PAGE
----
The Mechanism of Electromagnetic Wave Propagation To see how the symmetry introduced by Maxwell accounts for the existence of combined electric and magnetic waves that propagate through space, imagine a time-varying magnetic field \(\vec{\mathbf{B}}_0(t)\) produced by the high-frequency alternating current seen in Figure 13.1.3. We represent \(\vec{\mathbf{B}}_0(t)\) in the diagram by one of its field lines. From Faraday’s law, the changing magnetic field through a surface induces a time-varying electric field \(\vec{\mathbf{E}}_0(t)\) at the boundary of that surface. The displacement current source for the electric field, like the Faraday’s law source for the magnetic field, produces only closed loops of field lines, because of the mathematical symmetry involved in the equations for the induced electric and induced magnetic fields. A field line representation of \(\vec{\mathbf{E}}_0(t)\) is shown. In turn, the changing electric field \(\vec{\mathbf{E}}_0(t)\) creates a magnetic field \(\vec{\mathbf{B}}_1(t)\) according to the modified Ampère’s law. This changing field induces _1(t), which induces \(\vec{\mathbf{B}}_2(t)\), and so on. We then have a self-continuing process that leads to the creation of time-varying electric and magnetic fields in regions farther and farther away from O. This process may be visualized as the propagation of an electromagnetic wave through space.

(Figure 13.1.3) \[\begin{gather*}.\end{gather*}\]

Figure shows a 3 dimensional diagram. A wire carrying an AC current is along the z axis. A circle labeled B0 goes around the wire. It lies in the xy plane. Another circle, labeled E0 goes through B0. E0 lies in the xz plane. Circle B1 goes through E0 and E1 goes through B1, and so on forming what looks like a chain. Circles B0, B1 and B2 are in the xy plane, with their centres along the x axis. These are interspersed with circles E0, E1 and E2 in the xz plane, whose centers lie on the y axis. Figure 13.1.3 How changing \(\vec{\mathbf{E}}\) and \(\vec{\mathbf{B}}\) fields propagate through space. In the next section, we show in more precise mathematical terms how Maxwell’s equations lead to the prediction of electromagnetic waves that can travel through space without a material medium, implying a speed of electromagnetic waves equal to the speed of light.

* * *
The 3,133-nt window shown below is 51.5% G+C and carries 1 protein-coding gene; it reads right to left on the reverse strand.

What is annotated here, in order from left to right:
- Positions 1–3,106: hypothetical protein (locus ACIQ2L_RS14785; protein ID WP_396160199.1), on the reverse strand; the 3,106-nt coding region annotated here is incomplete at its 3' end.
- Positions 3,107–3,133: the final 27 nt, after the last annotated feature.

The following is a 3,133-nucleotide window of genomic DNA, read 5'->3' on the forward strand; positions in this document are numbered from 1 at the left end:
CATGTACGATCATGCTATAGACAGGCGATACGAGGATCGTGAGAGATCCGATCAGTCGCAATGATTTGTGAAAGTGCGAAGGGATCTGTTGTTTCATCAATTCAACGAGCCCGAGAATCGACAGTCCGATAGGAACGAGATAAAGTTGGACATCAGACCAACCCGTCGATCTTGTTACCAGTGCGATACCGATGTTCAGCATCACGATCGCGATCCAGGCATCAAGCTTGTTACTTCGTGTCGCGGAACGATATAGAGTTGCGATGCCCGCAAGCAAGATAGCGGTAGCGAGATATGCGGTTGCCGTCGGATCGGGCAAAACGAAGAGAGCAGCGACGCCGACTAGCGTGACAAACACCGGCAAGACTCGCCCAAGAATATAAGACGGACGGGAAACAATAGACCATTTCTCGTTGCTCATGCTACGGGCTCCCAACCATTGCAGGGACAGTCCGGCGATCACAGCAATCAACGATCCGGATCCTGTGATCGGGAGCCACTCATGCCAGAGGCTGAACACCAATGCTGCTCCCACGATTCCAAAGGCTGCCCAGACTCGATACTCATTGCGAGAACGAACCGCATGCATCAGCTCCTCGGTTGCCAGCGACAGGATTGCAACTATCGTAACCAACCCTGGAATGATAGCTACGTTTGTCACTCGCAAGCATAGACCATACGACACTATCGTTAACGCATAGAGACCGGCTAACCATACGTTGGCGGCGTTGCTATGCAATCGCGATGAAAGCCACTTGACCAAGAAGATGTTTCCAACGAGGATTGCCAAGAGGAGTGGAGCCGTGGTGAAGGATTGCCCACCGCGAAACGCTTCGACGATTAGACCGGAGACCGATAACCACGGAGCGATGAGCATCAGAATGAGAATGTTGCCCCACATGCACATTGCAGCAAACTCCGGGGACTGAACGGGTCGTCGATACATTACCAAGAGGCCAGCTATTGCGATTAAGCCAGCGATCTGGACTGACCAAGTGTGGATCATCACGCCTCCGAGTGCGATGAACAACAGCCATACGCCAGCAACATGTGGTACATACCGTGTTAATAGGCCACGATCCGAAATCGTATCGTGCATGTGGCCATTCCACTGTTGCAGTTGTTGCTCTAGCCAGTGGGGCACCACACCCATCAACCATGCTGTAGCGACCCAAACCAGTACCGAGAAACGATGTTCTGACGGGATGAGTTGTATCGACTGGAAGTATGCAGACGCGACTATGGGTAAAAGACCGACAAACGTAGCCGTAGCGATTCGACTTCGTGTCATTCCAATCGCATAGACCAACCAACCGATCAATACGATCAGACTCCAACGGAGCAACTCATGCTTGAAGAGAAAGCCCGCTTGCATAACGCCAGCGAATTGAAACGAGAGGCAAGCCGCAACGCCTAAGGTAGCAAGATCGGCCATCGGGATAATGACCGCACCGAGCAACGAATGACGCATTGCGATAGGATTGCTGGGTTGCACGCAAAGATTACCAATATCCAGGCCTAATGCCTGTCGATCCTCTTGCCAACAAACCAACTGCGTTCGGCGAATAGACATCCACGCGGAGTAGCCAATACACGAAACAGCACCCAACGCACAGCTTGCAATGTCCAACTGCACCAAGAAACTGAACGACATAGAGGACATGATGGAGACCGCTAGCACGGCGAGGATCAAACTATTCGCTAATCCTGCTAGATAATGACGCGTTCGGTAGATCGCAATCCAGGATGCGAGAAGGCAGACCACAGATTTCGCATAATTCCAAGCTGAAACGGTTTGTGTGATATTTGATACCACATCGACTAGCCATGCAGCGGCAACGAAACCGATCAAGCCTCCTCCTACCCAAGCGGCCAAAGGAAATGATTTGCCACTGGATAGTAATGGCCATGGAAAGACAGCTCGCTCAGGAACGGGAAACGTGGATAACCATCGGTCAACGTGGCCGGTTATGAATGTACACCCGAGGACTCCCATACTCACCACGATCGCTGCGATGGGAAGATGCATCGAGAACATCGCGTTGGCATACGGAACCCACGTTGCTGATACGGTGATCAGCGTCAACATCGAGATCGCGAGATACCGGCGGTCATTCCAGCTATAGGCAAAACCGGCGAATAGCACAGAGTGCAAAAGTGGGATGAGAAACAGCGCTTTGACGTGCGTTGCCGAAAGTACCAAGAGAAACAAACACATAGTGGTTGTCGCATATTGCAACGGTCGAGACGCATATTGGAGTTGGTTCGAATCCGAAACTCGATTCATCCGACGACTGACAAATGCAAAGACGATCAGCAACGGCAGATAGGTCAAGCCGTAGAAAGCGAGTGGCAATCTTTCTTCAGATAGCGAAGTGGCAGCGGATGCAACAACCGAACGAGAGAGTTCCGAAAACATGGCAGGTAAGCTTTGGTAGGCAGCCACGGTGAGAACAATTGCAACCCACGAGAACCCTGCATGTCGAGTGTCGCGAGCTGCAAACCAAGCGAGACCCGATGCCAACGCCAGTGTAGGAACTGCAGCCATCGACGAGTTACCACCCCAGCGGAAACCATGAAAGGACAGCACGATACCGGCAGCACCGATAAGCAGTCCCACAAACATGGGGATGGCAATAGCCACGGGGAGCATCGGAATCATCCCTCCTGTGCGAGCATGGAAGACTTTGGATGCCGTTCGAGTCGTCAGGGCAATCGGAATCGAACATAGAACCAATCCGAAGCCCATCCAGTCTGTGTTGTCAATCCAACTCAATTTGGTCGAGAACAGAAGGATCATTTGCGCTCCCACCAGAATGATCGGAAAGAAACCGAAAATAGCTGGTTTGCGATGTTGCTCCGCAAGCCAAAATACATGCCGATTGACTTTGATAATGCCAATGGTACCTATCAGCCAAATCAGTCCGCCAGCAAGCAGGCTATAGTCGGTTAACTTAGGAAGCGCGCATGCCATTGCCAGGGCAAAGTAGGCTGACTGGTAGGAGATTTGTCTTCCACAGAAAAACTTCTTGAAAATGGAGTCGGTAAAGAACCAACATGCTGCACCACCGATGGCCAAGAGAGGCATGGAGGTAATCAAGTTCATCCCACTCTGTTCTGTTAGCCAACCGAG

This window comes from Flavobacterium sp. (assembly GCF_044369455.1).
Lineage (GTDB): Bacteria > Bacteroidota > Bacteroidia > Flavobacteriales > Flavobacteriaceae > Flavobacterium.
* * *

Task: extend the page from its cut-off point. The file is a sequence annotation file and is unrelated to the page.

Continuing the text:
Prior to Maxwell’s work, experiments had already indicated that light was a wave phenomenon, although the nature of the waves was yet unknown. In 1801, Thomas Young (1773–1829) showed that when a light beam was separated by two narrow slits and then recombined, a pattern made up of bright and dark fringes was formed on a screen. Young explained this behavior by assuming that light was composed of waves that added constructively at some points and destructively at others. Subsequently, Jean Foucault (1819–1868), with measurements of the speed of light in various media, and Augustin Fresnel (1788–1827), with detailed experiments involving interference and diffraction of light, provided further conclusive evidence that light was a wave. So, light was known to be a wave, and Maxwell had predicted the existence of electromagnetic waves that traveled at the speed of light. The conclusion seemed inescapable: Light must be a form of electromagnetic radiation. But Maxwell’s theory showed that other wavelengths and frequencies than those of light were possible for electromagnetic waves. He showed that electromagnetic radiation with the same fundamental properties as visible light should exist at any frequency. It remained for others to test, and confirm, this prediction.

CHECK YOUR UNDERSTANDING 13.1 When the emf across a capacitor is turned on and the capacitor is allowed to charge, when does the magnetic field induced by the displacement current have the greatest magnitude?

Hertz’s Observations The German physicist Heinrich Hertz (1857–1894) was the first to generate and detect certain types of electromagnetic waves in the laboratory. Starting in 1887, he performed a series of experiments that not only confirmed the existence of electromagnetic waves but also verified that they travel at the speed of light.

Hertz used an alternating-current RLC (resistor-inductor-capacitor) circuit that resonates at a known frequency \(f_0=\frac{1}{2\pi\sqrt{LC}}\) and connected it to a loop of wire, as shown in Figure 13.1.4. High voltages induced across the gap in the loop produced sparks that were visible evidence of the current in the circuit and helped generate electromagnetic waves.

Across the laboratory, Hertz placed another loop attached to another RLC circuit, which could be tuned (as the dial on a radio) to the same resonant frequency as the first and could thus be made to receive electromagnetic waves. This loop also had a gap across which sparks were generated, giving solid evidence that electromagnetic waves had been received.

(Figure 13.1.4) \[\begin{gather*}.\end{gather*}\]